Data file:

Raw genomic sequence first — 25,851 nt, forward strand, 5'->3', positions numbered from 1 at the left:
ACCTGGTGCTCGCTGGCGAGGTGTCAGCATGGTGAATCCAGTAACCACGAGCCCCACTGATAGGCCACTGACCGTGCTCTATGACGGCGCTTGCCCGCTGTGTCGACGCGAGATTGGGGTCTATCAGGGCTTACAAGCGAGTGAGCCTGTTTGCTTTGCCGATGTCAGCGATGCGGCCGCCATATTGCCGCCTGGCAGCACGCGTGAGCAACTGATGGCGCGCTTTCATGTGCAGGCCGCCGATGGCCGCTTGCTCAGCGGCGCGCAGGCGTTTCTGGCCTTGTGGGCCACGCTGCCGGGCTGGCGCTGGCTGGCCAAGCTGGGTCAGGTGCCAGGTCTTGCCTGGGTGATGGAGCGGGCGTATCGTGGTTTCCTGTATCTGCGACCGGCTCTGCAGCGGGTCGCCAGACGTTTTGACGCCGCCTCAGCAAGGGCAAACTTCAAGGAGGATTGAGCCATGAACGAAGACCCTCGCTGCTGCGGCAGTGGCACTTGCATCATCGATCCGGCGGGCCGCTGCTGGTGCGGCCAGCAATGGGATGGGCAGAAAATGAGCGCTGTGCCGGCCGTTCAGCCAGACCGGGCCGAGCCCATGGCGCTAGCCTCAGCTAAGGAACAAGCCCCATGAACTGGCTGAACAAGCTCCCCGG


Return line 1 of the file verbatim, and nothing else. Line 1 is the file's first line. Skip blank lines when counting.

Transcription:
Raw genomic sequence first — 25,851 nt, forward strand, 5'->3', positions numbered from 1 at the left: